Thursday, 29 September 2011

The Great Silence (1968)

While it’s not Sergio Corbucci’s best-known spaghetti western (that honour goes to Django) there are many who believe that his 1968 movie The Great Silence (Il grande silenzio) is his greatest. Unfortunately those people are wrong.

The movie concerns bounty hunters at the close of the 19th century. A large group of criminals is holed up in mountainous snowbound terrain waiting for a government amnesty. Before the amnesty arrives though they have to survive the attentions of a gang of bounty hunters. The most notorious of these is a man known variously as Loco or Tigrero (the subtitles on the Region 4 DVD insist that he’s called Tigrero). Either way he’s played by Klaus Kinski. He’s the movie’s chief bad guy (although his occupation happens to be hunting down criminals).

The bandits have a champion however, a mysterious stranger known as Silenzio or Silence. We later find out that his nickname comes from the fact that he’s mute as the result of having his vocal cords destroyed by wicked bounty hunters when he was a child. The bounty hunters had killed his father. Silenzio is now a crusader for the rights of criminals sought by bounty hunters. He pursues his crusade by taunting them into drawing first and then shooting them with his nifty machine pistol. He’s the hero of the movie (although his occupation happens to be defending criminals).

When a black woman’s husband, a thief, is shot by Tigrero she employs Silenzio to avenge him. She and Silenzio fall in love.

While this is happening a new idealistic sheriff has arrived in the town of Snow Hill. He doesn’t like bounty hunters and he wants to see Tigrero behind bars. The fact that Tigrero is actually pursuing a perfectly legal if rather unpleasant occupation doesn’t trouble the sheriff too much. He’s sympathetic to the rights of the poor and downtrodden, and he clearly considers that criminals fall within that category.

There’s also a wicked capitalist oppressor, Pollicut, who is in league with the bounty hunters.

With both Silenzio and the sheriff against him you might think that Tigrero would be in trouble, but in fact he’s a whole lot smarter than either of his antagonists.

The Great Silence has strong claims to being the most miserable spaghetti western ever made. Its famously downbeat ending is part of the film’s problem, but not for the reason you might suppose. The fact that it’s downbeat isn’t the problem but the fact that it lacks any dramatic punch certainly is. The whole plot just doesn’t quite develop the necessary dramatic tension. Silenzio is just too inept, too helpless. You really have to buy the naïve political message if you’re going to enjoy this movie.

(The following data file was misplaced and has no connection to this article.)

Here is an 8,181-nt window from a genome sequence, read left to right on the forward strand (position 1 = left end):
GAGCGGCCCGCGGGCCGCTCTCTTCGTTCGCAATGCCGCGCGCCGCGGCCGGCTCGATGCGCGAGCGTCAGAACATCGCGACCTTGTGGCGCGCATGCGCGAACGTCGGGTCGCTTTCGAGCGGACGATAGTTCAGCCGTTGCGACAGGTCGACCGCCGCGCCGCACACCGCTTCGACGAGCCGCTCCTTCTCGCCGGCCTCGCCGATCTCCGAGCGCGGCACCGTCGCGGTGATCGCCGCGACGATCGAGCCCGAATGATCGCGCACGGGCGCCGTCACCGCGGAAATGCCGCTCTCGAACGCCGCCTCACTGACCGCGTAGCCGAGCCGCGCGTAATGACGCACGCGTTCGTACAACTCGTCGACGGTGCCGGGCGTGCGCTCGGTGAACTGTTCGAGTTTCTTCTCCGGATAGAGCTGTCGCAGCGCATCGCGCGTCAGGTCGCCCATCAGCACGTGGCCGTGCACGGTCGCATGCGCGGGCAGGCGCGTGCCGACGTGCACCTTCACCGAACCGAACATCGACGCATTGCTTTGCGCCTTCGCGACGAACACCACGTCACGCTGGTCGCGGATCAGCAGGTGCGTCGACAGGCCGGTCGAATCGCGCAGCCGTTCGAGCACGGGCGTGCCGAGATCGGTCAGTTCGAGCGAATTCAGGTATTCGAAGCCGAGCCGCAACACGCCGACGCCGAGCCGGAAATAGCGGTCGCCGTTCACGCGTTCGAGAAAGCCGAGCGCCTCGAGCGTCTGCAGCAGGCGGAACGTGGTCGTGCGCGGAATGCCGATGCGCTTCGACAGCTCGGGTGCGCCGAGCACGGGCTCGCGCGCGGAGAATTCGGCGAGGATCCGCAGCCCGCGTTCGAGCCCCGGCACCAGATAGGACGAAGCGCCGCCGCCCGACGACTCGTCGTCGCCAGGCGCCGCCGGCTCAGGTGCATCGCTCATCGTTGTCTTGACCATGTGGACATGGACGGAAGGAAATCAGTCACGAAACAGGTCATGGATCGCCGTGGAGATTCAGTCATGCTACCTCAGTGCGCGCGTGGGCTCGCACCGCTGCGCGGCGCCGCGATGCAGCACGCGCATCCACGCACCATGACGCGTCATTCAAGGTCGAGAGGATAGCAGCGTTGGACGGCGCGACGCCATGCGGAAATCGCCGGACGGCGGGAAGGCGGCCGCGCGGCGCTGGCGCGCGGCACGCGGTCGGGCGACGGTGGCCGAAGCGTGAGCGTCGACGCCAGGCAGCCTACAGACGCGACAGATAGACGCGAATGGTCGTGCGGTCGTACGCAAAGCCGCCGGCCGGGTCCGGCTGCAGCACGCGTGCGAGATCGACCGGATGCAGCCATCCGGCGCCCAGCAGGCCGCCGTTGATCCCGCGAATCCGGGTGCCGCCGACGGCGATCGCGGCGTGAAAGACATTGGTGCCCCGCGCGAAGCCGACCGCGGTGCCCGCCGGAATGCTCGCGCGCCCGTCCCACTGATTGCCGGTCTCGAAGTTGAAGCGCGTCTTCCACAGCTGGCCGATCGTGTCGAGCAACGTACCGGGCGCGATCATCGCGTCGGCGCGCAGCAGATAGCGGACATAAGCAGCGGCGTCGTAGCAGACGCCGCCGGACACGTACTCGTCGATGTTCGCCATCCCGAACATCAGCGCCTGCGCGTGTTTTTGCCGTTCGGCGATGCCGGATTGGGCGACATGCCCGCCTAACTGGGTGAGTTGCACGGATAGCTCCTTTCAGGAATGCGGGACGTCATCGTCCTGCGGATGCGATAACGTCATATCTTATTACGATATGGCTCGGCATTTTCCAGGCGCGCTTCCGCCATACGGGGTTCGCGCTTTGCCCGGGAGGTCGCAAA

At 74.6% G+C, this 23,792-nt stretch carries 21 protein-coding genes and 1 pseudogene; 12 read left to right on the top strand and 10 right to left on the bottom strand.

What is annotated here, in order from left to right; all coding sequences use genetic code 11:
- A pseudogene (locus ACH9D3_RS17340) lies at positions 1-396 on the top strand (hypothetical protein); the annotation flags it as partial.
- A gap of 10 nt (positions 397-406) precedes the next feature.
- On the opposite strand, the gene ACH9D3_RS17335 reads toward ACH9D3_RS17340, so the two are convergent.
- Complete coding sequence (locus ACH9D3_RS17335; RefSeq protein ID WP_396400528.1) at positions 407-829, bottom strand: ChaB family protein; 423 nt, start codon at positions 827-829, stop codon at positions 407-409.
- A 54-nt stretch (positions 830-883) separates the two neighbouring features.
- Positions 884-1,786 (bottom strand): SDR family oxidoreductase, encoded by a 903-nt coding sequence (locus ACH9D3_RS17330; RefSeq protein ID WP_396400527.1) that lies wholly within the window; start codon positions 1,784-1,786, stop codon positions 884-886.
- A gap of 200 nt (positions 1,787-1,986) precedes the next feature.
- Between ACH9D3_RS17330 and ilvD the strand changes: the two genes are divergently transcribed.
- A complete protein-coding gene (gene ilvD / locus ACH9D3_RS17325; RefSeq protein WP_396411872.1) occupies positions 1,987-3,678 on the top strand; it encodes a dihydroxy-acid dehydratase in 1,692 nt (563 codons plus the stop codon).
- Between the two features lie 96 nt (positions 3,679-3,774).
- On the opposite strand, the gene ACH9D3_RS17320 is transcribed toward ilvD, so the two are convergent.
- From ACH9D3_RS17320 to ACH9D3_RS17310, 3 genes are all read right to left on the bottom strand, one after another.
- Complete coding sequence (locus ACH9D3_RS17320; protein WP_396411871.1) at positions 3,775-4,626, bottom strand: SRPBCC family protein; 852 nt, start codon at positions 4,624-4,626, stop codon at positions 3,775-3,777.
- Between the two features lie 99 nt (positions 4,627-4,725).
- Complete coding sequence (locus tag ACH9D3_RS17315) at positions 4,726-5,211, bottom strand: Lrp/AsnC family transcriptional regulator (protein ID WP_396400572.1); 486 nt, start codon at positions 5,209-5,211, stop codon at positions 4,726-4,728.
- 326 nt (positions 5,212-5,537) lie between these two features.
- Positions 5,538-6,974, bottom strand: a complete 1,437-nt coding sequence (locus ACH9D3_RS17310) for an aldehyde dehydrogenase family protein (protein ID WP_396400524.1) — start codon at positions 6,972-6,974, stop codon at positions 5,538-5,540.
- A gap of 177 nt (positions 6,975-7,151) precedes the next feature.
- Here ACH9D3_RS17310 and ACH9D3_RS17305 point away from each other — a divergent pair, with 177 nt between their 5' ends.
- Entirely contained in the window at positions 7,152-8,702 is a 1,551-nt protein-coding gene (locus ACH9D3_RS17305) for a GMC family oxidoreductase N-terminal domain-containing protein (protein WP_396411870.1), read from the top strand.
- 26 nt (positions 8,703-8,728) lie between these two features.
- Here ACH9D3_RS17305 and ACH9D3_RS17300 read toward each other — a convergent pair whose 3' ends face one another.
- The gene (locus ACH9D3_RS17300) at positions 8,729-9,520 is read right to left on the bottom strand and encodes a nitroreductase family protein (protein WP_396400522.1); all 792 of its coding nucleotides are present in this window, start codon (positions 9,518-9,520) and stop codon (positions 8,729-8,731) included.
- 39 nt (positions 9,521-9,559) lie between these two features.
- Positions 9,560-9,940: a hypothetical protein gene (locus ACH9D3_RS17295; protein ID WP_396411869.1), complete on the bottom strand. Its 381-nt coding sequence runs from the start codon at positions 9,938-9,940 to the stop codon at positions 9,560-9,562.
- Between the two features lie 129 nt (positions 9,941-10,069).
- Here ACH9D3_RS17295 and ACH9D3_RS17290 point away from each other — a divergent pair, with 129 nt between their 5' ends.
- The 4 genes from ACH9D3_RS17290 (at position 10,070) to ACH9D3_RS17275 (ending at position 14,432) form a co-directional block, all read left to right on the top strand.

Jean-Lois Trintignant plays Silenzio. His performance is presumably intended to be moody and intense. It doesn’t quite come off. As a deadly killer he is less than entirely convincing.

The movie’s saving grace is Klaus Kinski. He’s magnificent. He’s gloriously wicked, a man who really loves his job, especially the part that involves shooting people.

Technically the movie is an odd mix of brilliance and incompetence. There’s some stunning location photography, and the mountains and the remorseless snow create a superb atmosphere. But then there are scenes where Corbucci couldn’t even be bothered to make sure the camera is in focus.

This is a movie that the film school crowd will adore. It has the kind of heavy-handed political message that they love so much. And it has those moments of technical incompetence that will have them talking excitedly about cinéma vérité.

A film worth seeing for Kinski’s terrific performance, and for some impressive visuals.

The Region 4 DVD from Force Video is in Italian with English sub-titles.

2 comments:

cblaze said...

I might have to reconsider this one - and rewatch it - you kind of hit the nail on the head when it comes to what I really enjoyed about the film (Kinski and the visuals) - maybe my enjoyment of those two aspects made me ignore the rest of the film...

admin said...

Gee, I guess I'll have to check it out again. I myself consider it a flawed masterpiece, and that Django is way overrated.